Tuesday, September 30, 2008

Name Change and New Term

In order to befuddle and confound you (and, I suppose, to better reflect what it is we actually do) we have changed our name to the Children's Literature and Youth Culture Colloquium. This change takes into account our interest in young adult literature and media beyond the printed page, and also reflects the flexibility of age categories when it comes to the texts that we study and discuss. We are gearing up now for the start of an exciting new year, which will feature our conference in March at Keble College (stay tuned for more: Philip Pullman will deliver the keynote and confirmed speakers include Peter Hunt, Maria Nikolajeva, Diane Purkiss, and Margaret Kean) in addition to our biweekly seminar series.

Wednesday, April 23, 2008

CLRG Trinity Term 2008 Schedule

Hello! Welcome to a new term. All CLRG meetings this Trinity will be on Wednesdays at 4:00PM in Room 5 of the English Faculty Building. They will last about an hour. No prior reading is required this term, although suggested reading may be sent out in advance via our mailing list. Each talk will be followed by a discussion as usual. The Oxford CLRG is open to undergraduates, graduates, and faculty with an interest in children’s literature or childhood studies from a literary perspective.

Week 2: Maria Cecire, Keble College
Harry Potter and Post-9/11 Paranoia

Week 4: Anna Weilberg, St. Peter’s College
Magical Books and Cornelia Funke’s Inkheart series

Week 6: Johanna Koljonen, St. Edmund Hall
(Author of Finnish comic book Oblivion High)
Comic Books and Manga as Children’s Literature

Week 8: Kavita Mudan, Linacre College
Young Adult Rewrites of Shakespeare

Week 10: Malini Roy, Keble College
Children’s Literature in the Early 19th Century

Wednesday, March 26, 2008

March News Update

This month we had a small but interesting meeting on boys' spy literature just before the end of term. Stay tuned for our next meeting date and topic.

Johanna and Maria both gave papers at the Canons of Children's Literature Conference at UC Berkeley on March 15, and heard some really interesting talks. For a list of papers given, go here.

Historian Paula Fass was the keynote speaker, and wanted us (you!) to know that the new peer-reviewed Journal of the History of Childhood and Youth is soliciting submissions, and are interested in literary criticism as well. So definitely have a look at their site.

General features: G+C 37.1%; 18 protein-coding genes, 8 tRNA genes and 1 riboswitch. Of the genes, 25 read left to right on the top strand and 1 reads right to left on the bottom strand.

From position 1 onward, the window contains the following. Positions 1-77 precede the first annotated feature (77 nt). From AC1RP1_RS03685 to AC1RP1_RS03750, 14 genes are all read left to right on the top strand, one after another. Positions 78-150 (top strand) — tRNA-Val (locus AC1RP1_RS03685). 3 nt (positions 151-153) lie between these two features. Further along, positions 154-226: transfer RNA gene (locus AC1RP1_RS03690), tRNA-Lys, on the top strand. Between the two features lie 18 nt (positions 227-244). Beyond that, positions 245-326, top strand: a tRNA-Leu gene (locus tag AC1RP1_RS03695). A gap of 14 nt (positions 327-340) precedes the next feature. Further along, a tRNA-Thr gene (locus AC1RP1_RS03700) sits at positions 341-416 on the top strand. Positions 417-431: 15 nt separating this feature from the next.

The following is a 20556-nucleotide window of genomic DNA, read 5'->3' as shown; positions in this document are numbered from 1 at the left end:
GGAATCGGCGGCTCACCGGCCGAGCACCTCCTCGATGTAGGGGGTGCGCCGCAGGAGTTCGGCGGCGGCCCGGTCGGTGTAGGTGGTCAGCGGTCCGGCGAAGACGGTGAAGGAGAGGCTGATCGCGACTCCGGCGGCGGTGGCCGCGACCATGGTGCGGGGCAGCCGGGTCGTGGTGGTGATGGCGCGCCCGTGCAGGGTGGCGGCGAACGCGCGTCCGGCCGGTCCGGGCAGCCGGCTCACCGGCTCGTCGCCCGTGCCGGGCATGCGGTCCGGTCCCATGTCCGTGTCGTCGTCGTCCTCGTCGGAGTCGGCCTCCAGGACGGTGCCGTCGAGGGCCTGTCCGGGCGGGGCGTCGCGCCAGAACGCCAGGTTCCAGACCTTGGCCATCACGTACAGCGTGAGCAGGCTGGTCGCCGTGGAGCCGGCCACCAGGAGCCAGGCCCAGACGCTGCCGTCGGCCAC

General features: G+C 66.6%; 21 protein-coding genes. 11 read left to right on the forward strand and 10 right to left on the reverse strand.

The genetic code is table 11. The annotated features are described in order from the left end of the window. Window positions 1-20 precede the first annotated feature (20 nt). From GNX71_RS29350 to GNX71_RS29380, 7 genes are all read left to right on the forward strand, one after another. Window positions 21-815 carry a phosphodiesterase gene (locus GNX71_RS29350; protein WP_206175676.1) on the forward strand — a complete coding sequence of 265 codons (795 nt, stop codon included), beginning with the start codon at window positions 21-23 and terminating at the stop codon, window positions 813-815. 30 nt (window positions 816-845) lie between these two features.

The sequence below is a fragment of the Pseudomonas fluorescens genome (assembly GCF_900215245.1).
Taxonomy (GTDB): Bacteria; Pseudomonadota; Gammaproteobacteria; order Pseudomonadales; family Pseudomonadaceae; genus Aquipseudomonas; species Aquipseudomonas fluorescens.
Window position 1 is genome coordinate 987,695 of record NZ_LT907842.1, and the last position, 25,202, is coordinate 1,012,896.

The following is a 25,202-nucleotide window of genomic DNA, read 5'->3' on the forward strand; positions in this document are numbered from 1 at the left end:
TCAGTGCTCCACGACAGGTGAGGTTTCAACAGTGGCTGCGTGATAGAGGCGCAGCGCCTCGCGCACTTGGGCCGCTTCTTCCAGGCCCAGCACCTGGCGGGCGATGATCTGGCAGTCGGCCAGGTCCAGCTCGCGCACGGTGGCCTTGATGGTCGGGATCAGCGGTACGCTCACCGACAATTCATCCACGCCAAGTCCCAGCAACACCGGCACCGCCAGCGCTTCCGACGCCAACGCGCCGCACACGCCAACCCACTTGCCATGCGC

The Berkeley Children's Literature Working Group ran the conference and we had some good discussions with them about potentially holding a similar one-day conference in Oxford next year. Please do get in touch if you're interested in helping to brainstorm, plan, or be in any way part of such an event.

Monday, January 28, 2008

February Meeting

13 February 2008
2:00 PM
Wednesday of 5th Week
English Faculty Building, Rm. 5

To read and discuss: Stephanie Meyer's Twilight.

After our last insightful meeting on what Johanna terms "clique lit" for adolescent/teenage girls, we agreed that it would be beneficial and interesting to spend the next few sessions focused on recent trends in children's literature. We identified these broad genres as big at the moment:

--Werewolves/vampires in high school (Stephanie Meyer's Twilight Series)
--Child/teen spy books (the Alex Rider series, Ally Carter's I'd Tell You I Love You, But Then I'd Have to Kill You)
--Post-Harry Potter fantasy
--Manga/Graphic Novels

We thought that since we just did Upper East Side princesses in high school, we'd move to vampires in high school and start with Stephanie Meyer's Twilight to have a look at this Buffyesque phenomenon.


We discussed the role of marketing on children's literature today, and the way in which they are being used as advertising space as well as tied up in larger money-making endeavors such as films, television shows, and lines of products. Check out this article on Scholastic's computer game-driven new series of books that will serve as a follow-up to Harry Potter: